SOUTH AUSTRALIA'S grain harvest is officially underway, with Eyre Peninsula growers reaping peas and delivering the first load for the season into Viterra.
Arno Bay's Jeremy Calliss delivered the load of peas into Port Neill yesterday.
Mr Calliss said he had harvested 220 hectares of peas to date and was achieving yields of 1.2 tonnes a hectare.
The Calliss family dry sowed their peas in early April and received 18 to 20 millimetres of rain on their coastal country soon after to kick along germination, but their season didn't break properly until the end of May.
Like much of the state, Arno Bay growers enjoyed a wet June and July but were ultimately let down by a dry August and September.
"The cream has certainly come off the top of our yields because of a dry spell over the past couple of months," Mr Calliss said.
"We were probably set up for one of our biggest years ever (in July), but then the tap turned off."
Cropping in 300mm rainfall country at Arno Bay, the region has had 200mm to date.
Despite this, Mr Callis said they were still expecting average to slightly above average yields, which combined with good grain prices, has farmers in the district feeling upbeat after four consecutive poor years.
"Even though we're still four inches below our average rainfall it's still going to be an good year purely because of grain prices," Mr Calliss said.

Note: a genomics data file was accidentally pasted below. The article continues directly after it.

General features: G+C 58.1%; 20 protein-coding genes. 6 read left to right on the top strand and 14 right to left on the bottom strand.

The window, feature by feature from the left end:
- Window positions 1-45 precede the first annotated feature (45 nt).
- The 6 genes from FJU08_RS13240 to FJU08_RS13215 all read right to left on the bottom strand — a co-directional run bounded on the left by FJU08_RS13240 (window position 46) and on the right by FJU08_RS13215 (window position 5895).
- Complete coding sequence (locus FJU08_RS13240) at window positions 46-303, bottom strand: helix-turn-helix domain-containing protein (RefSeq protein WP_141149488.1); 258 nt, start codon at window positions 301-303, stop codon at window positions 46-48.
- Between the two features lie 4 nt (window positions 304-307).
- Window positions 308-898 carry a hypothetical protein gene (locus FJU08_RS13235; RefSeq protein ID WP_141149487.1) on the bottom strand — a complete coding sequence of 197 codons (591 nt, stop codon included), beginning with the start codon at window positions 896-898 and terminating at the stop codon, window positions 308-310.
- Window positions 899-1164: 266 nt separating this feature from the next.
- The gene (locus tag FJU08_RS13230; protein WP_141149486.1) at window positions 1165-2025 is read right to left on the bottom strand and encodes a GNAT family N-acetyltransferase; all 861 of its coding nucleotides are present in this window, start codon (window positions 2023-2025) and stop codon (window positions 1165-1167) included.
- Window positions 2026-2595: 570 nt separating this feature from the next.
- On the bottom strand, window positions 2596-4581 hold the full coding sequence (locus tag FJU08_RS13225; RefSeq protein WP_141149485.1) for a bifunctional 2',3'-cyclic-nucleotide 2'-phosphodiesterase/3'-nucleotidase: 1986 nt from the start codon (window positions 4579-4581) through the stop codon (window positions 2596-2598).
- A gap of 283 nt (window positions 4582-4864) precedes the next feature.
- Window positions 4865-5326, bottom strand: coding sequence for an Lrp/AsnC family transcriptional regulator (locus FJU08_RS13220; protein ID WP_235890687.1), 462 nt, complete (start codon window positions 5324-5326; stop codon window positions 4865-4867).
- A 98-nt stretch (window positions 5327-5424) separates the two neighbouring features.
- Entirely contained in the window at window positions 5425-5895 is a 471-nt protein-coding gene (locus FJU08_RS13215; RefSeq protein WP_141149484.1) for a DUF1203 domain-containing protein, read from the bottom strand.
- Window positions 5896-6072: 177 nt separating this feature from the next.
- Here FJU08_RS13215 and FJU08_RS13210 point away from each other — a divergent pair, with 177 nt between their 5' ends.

In what he described as a "godsend" for their cereal crops, the Calliss' received 15-17mm on some country, and 6-7mm elsewhere, last week which will boost their cereal yields to an estimated 1.2-1.6t/ha.
"We're going to start spraying our barley out early next week so we're still about three weeks away from starting on that, which is a bit later than usual for us," Mr Calliss said.
"Our wheat is still about three or four weeks away."
Viterra Western Region operations manager Nick Pratt said the first load of the season signalled an exciting time ahead for the business.
"One of our key priorities is providing growers with a valuable and efficient service during their busiest time of year," he said.
"We carry out a great deal of planning ahead of the season so that we are prepared for growers' delivery needs, and our sites are ready to go."
Following a strong shipping season which saw 5.5 million tonnes of grain outturned from the Viterra network to international markets, Viterra believes it is well-positioned to manage the harvest, with low carryover stock.
"We continue to experience strong demand for grain from our network which is great news for growers getting ready to deliver to our sites," Mr Pratt said.
"We have about 40 buyers in the Viterra system which gives growers greater options on who they sell their grain to.
"I've been attending events and meetings with growers and they are feeling positive about the upcoming harvest, and we expect deliveries to slowly start over the coming weeks."
The 2021/22 harvest will also see the introduction of Viterra's port direct and digital delivery advice, which the company expects will benefit grower and buyers by reducing receival fees.
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